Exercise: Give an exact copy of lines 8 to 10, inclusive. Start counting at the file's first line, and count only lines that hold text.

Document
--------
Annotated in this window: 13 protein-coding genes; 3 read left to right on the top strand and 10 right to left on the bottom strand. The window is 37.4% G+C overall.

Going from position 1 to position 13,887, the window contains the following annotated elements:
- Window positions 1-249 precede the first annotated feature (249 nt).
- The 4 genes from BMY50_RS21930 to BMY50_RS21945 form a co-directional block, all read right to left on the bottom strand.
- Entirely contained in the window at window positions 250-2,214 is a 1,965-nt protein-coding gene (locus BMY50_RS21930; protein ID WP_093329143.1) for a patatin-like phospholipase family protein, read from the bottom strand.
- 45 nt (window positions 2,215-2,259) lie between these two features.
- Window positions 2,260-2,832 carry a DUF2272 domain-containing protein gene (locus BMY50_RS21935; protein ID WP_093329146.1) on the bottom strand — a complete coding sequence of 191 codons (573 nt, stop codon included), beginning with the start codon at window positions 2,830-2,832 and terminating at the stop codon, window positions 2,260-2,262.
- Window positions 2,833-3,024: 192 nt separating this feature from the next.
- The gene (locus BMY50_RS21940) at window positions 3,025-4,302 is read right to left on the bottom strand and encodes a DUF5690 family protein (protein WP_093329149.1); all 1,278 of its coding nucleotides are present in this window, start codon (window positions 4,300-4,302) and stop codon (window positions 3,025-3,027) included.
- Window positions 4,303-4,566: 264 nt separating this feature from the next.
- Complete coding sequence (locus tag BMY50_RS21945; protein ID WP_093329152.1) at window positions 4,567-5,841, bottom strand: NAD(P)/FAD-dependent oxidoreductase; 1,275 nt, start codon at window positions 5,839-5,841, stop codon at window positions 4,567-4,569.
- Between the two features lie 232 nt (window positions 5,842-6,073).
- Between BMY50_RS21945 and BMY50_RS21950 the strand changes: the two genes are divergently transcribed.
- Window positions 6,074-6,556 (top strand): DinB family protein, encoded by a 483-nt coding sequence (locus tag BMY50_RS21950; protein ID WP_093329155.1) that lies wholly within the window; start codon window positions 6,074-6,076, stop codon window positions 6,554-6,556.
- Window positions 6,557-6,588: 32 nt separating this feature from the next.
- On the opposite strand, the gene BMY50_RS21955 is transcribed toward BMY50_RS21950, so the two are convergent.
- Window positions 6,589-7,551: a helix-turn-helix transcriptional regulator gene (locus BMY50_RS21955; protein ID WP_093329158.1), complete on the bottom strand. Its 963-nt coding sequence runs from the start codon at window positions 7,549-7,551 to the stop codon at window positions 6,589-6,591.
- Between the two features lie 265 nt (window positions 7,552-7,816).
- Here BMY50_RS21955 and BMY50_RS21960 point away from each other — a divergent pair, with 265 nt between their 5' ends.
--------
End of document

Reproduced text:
- Window positions 2,833-3,024: 192 nt separating this feature from the next.
- The gene (locus BMY50_RS21940) at window positions 3,025-4,302 is read right to left on the bottom strand and encodes a DUF5690 family protein (protein WP_093329149.1); all 1,278 of its coding nucleotides are present in this window, start codon (window positions 4,300-4,302) and stop codon (window positions 3,025-3,027) included.
- Window positions 4,303-4,566: 264 nt separating this feature from the next.